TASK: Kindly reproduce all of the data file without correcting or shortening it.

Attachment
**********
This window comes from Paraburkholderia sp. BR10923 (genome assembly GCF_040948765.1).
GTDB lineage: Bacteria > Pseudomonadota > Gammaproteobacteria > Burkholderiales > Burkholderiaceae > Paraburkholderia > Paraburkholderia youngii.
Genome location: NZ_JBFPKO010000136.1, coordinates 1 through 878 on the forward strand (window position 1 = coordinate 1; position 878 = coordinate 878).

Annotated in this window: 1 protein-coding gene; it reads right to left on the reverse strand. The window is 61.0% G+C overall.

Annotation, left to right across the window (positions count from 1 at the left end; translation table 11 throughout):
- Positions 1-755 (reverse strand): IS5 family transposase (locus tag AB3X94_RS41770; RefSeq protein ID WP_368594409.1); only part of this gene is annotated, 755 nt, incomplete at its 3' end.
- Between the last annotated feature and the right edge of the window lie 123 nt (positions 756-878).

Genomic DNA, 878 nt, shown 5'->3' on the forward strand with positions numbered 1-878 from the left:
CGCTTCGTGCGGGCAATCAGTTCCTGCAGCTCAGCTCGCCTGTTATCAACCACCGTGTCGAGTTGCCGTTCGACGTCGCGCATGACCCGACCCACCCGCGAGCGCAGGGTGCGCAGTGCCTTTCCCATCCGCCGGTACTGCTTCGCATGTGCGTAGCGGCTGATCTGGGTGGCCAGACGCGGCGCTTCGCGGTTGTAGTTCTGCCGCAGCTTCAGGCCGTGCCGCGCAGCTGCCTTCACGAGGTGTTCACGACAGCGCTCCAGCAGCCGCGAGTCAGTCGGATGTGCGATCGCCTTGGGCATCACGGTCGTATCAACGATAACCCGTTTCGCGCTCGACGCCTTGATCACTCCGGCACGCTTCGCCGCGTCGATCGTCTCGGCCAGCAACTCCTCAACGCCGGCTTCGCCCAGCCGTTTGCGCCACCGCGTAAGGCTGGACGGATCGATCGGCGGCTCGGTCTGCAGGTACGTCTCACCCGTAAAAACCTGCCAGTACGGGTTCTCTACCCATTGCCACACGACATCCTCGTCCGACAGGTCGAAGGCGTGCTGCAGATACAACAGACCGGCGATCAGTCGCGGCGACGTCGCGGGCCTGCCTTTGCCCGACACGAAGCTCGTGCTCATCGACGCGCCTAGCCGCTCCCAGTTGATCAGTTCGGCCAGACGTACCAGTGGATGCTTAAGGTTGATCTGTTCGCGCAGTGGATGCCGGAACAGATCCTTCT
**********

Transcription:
This window comes from Paraburkholderia sp. BR10923 (genome assembly GCF_040948765.1).
GTDB lineage: Bacteria > Pseudomonadota > Gammaproteobacteria > Burkholderiales > Burkholderiaceae > Paraburkholderia > Paraburkholderia youngii.
Genome location: NZ_JBFPKO010000136.1, coordinates 1 through 878 on the forward strand (window position 1 = coordinate 1; position 878 = coordinate 878).

Annotated in this window: 1 protein-coding gene; it reads right to left on the reverse strand. The window is 61.0% G+C overall.

Annotation, left to right across the window (positions count from 1 at the left end; translation table 11 throughout):
- Positions 1-755 (reverse strand): IS5 family transposase (locus tag AB3X94_RS41770; RefSeq protein ID WP_368594409.1); only part of this gene is annotated, 755 nt, incomplete at its 3' end.
- Between the last annotated feature and the right edge of the window lie 123 nt (positions 756-878).

Genomic DNA, 878 nt, shown 5'->3' on the forward strand with positions numbered 1-878 from the left:
CGCTTCGTGCGGGCAATCAGTTCCTGCAGCTCAGCTCGCCTGTTATCAACCACCGTGTCGAGTTGCCGTTCGACGTCGCGCATGACCCGACCCACCCGCGAGCGCAGGGTGCGCAGTGCCTTTCCCATCCGCCGGTACTGCTTCGCATGTGCGTAGCGGCTGATCTGGGTGGCCAGACGCGGCGCTTCGCGGTTGTAGTTCTGCCGCAGCTTCAGGCCGTGCCGCGCAGCTGCCTTCACGAGGTGTTCACGACAGCGCTCCAGCAGCCGCGAGTCAGTCGGATGTGCGATCGCCTTGGGCATCACGGTCGTATCAACGATAACCCGTTTCGCGCTCGACGCCTTGATCACTCCGGCACGCTTCGCCGCGTCGATCGTCTCGGCCAGCAACTCCTCAACGCCGGCTTCGCCCAGCCGTTTGCGCCACCGCGTAAGGCTGGACGGATCGATCGGCGGCTCGGTCTGCAGGTACGTCTCACCCGTAAAAACCTGCCAGTACGGGTTCTCTACCCATTGCCACACGACATCCTCGTCCGACAGGTCGAAGGCGTGCTGCAGATACAACAGACCGGCGATCAGTCGCGGCGACGTCGCGGGCCTGCCTTTGCCCGACACGAAGCTCGTGCTCATCGACGCGCCTAGCCGCTCCCAGTTGATCAGTTCGGCCAGACGTACCAGTGGATGCTTAAGGTTGATCTGTTCGCGCAGTGGATGCCGGAACAGATCCTTCT